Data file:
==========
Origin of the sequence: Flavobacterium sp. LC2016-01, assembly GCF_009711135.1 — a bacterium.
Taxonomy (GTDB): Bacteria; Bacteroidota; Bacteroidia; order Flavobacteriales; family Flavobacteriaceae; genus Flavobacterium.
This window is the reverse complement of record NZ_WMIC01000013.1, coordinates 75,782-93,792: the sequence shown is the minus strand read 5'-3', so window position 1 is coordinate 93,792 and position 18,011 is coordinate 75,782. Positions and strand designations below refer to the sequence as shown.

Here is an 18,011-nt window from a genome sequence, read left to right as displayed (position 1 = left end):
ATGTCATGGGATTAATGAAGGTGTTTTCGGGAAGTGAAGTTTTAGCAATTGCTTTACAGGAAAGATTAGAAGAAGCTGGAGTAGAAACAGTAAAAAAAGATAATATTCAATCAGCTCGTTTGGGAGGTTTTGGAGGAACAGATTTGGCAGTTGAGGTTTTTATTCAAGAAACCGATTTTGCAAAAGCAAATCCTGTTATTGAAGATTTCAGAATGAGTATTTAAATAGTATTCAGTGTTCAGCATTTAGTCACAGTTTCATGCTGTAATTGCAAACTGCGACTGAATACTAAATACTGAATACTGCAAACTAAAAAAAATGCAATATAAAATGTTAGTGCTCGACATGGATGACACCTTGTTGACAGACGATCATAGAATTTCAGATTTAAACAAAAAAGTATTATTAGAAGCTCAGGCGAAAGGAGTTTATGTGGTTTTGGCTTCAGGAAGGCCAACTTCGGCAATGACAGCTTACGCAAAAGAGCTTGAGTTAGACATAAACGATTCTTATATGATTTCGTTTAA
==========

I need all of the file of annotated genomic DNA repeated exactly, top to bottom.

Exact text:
Origin of the sequence: Flavobacterium sp. LC2016-01, assembly GCF_009711135.1 — a bacterium.
Taxonomy (GTDB): Bacteria; Bacteroidota; Bacteroidia; order Flavobacteriales; family Flavobacteriaceae; genus Flavobacterium.
This window is the reverse complement of record NZ_WMIC01000013.1, coordinates 75,782-93,792: the sequence shown is the minus strand read 5'-3', so window position 1 is coordinate 93,792 and position 18,011 is coordinate 75,782. Positions and strand designations below refer to the sequence as shown.

Here is an 18,011-nt window from a genome sequence, read left to right as displayed (position 1 = left end):
ATGTCATGGGATTAATGAAGGTGTTTTCGGGAAGTGAAGTTTTAGCAATTGCTTTACAGGAAAGATTAGAAGAAGCTGGAGTAGAAACAGTAAAAAAAGATAATATTCAATCAGCTCGTTTGGGAGGTTTTGGAGGAACAGATTTGGCAGTTGAGGTTTTTATTCAAGAAACCGATTTTGCAAAAGCAAATCCTGTTATTGAAGATTTCAGAATGAGTATTTAAATAGTATTCAGTGTTCAGCATTTAGTCACAGTTTCATGCTGTAATTGCAAACTGCGACTGAATACTAAATACTGAATACTGCAAACTAAAAAAAATGCAATATAAAATGTTAGTGCTCGACATGGATGACACCTTGTTGACAGACGATCATAGAATTTCAGATTTAAACAAAAAAGTATTATTAGAAGCTCAGGCGAAAGGAGTTTATGTGGTTTTGGCTTCAGGAAGGCCAACTTCGGCAATGACAGCTTACGCAAAAGAGCTTGAGTTAGACATAAACGATTCTTATATGATTTCGTTTAA